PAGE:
A recent search on ClearanceJobs.com for “virtualization engineer” jobs returned 3,359 results. The locations of these jobs were not just in the D.C. area, either. Almost every state had at least one listing. The idea that you have to be within the D.C. area to find a cleared job that suits your skill set is false. With so many opportunities throughout the United States and overseas, it is virtually guaranteed you’ll receive an email or call from a recruiter asking you if you are willing to relocate. Recruiters do not know your situations intimately; it is up to you to decide how you proceed with a recruiter who asks if you are willing to make a move.
Depending on where you are in life, this decision can be complicated.
Say you are single and you want to experience another part of the U.S.; if there’s nothing else holding you to your current location, then go for it. If you are married with children…pump the brakes. There are many things to take into consideration before uprooting the family and moving away. Is the pay enough? Are there good schools for the kids? Is there a relocation bonus? All of these questions are a good start to understand when it is a good idea to relocate for a job. Here are some points to consider when approached with this question.
1. Are you Unhappy?
Most people looking for a new job are unhappy with their current position and want to make a change. Some of those people are also unhappy with where they live. If you fall in both of these categories, you are much more likely to be intrigued by a call from a recruiter asking you to relocate. Living in an extremely cold location when you are not a cold weather person, can make the decision easy for you to move. On the flip side, if you can’t stand the heat in Phoenix, moving elsewhere will be intriguing. Understanding if you are happy or unhappy in your current situation is the first step in deciding whether or not pursue relocation.
2. Is the Pay a Major Increase?
At times, recruiters will sell the position as a major pay increase as well as a relocation bonus to entice you to move. Pay increase and a bonus should not be your number one concern unless you are experiencing major financial stresses. With that in mind, if you are currently making $120,000 annually in Atlanta, and a recruiter offers you a job that pays $185,000 annually in Rockville, MD, that might sound exciting. Again, pump the brakes: a $65,000 pay increase is not that much in a move from Atlanta to Maryland. Cost of living should factor into your decision. If you live in Fairfax, VA and have been offered a job in Colorado Springs with a pay increase, that is a much better situation to be in.
Relocation bonuses have become more and more available over the past 5 years. Companies are willing to pay you anywhere from $10,000 to $20,000 depending on the position they need to fill. It is important to figure out your moving expenses and if the amount offered will cover all of your expenses. Relocation bonuses also generally come with a one year commitment to that position, where you would have to reimburse the company if you quit within a year. If the pay is right and you are unhappy where you currently are, then you are a step closer to making the decision to relocate.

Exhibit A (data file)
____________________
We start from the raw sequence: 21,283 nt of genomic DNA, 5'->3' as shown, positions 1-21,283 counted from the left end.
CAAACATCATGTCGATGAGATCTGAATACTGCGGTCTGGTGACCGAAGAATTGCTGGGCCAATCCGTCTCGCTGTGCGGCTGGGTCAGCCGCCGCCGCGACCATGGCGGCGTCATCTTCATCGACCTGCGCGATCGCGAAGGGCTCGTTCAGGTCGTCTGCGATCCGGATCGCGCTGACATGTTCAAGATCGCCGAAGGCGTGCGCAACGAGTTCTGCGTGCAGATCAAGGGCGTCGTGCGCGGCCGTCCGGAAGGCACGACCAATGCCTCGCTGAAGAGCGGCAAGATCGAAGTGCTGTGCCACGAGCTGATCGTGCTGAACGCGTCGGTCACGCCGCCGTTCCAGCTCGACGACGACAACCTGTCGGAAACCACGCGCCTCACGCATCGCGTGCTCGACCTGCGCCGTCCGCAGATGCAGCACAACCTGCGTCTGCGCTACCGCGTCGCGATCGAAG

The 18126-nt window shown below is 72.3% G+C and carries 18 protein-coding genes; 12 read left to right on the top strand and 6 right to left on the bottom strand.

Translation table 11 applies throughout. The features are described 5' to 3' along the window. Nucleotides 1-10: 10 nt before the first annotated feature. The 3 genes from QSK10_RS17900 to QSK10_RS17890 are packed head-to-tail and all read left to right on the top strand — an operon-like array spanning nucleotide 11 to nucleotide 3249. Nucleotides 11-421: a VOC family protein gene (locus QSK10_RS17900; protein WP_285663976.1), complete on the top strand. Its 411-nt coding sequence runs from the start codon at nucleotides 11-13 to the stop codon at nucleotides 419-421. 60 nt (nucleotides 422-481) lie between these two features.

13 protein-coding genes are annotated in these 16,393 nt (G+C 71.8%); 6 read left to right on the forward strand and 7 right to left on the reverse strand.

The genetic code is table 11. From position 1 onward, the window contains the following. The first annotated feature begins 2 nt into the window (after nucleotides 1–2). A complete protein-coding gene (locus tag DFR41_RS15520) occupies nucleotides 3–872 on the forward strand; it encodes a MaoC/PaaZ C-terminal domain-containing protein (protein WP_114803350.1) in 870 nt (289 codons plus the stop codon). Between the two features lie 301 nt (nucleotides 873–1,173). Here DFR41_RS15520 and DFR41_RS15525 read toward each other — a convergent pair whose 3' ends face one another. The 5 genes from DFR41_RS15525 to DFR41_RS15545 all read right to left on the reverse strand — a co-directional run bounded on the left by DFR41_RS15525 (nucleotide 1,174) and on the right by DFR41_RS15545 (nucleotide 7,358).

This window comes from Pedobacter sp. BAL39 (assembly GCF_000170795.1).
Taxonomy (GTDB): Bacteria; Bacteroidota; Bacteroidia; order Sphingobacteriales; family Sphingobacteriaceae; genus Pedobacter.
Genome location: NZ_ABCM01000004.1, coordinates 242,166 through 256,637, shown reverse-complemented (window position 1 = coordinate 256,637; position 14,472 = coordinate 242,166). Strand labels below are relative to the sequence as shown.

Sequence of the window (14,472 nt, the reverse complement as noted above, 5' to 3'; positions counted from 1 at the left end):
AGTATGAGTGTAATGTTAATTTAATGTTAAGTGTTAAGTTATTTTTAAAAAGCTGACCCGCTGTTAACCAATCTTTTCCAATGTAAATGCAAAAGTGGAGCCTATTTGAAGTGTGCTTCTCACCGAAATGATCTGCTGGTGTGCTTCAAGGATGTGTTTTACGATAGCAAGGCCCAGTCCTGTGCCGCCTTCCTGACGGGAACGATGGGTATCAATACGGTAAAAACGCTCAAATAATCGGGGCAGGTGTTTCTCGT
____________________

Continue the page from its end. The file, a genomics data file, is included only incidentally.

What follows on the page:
3. does it offer Better Benefits than your Current Job?
If your benefits require you to regularly dig up hundreds of dollars for out-of-pocket medical or vision benefits, it might be time for a change. This is especially true when you have a larger family. Kids are expensive, whether it’s braces, eyeglasses, or broken limbs; it can get expensive.
Chances are, if you are unhappy with your current job or location and you’re offered a position with good pay and benefits, then it’s a green light to relocate. There are many companies out there with positions listed on ClearanceJobs that even offer 100% paid medical for family and employee – that is hard to beat.
4. Does your Family Want You to Be Closer?
Lastly, and perhaps most importantly, your family may want you to move closer to them. In the 20 years I have worked in the cleared IT community, I have moved cross country from D.C. to Arizona four times. We had our first child and then moved away to Maryland. After the birth of our second child, our family wanted us closer so we moved back. This went on for four different moves, with the last landing us away from family in Idaho (Ok, only 12 hours away).
It can either be a good thing – or a difficult thing – to be close to your family and extended family. In the situation your family wants you closer (and you want to be closer), chances are you can find a good-paying cleared job near them. The opposite situation is also true: some of us just need to be a little further away for the sake of our independence.
Whatever your decision, take time to think about relocating; do not let a recruiter pressure you into a job in a different state that you do not feel comfortable about.